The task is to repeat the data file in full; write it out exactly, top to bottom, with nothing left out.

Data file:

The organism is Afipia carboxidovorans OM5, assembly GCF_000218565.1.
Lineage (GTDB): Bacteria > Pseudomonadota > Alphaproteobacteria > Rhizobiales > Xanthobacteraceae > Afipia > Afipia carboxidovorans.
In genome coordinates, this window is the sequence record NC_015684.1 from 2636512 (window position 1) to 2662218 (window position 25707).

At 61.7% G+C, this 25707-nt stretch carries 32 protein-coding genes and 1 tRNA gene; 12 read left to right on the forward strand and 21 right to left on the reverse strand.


The organism is Afipia carboxidovorans OM5, assembly GCF_000218565.1.
Lineage (GTDB): Bacteria > Pseudomonadota > Alphaproteobacteria > Rhizobiales > Xanthobacteraceae > Afipia > Afipia carboxidovorans.
In genome coordinates, this window is the sequence record NC_015684.1 from 2636512 (window position 1) to 2662218 (window position 25707).

At 61.7% G+C, this 25707-nt stretch carries 32 protein-coding genes and 1 tRNA gene; 12 read left to right on the forward strand and 21 right to left on the reverse strand.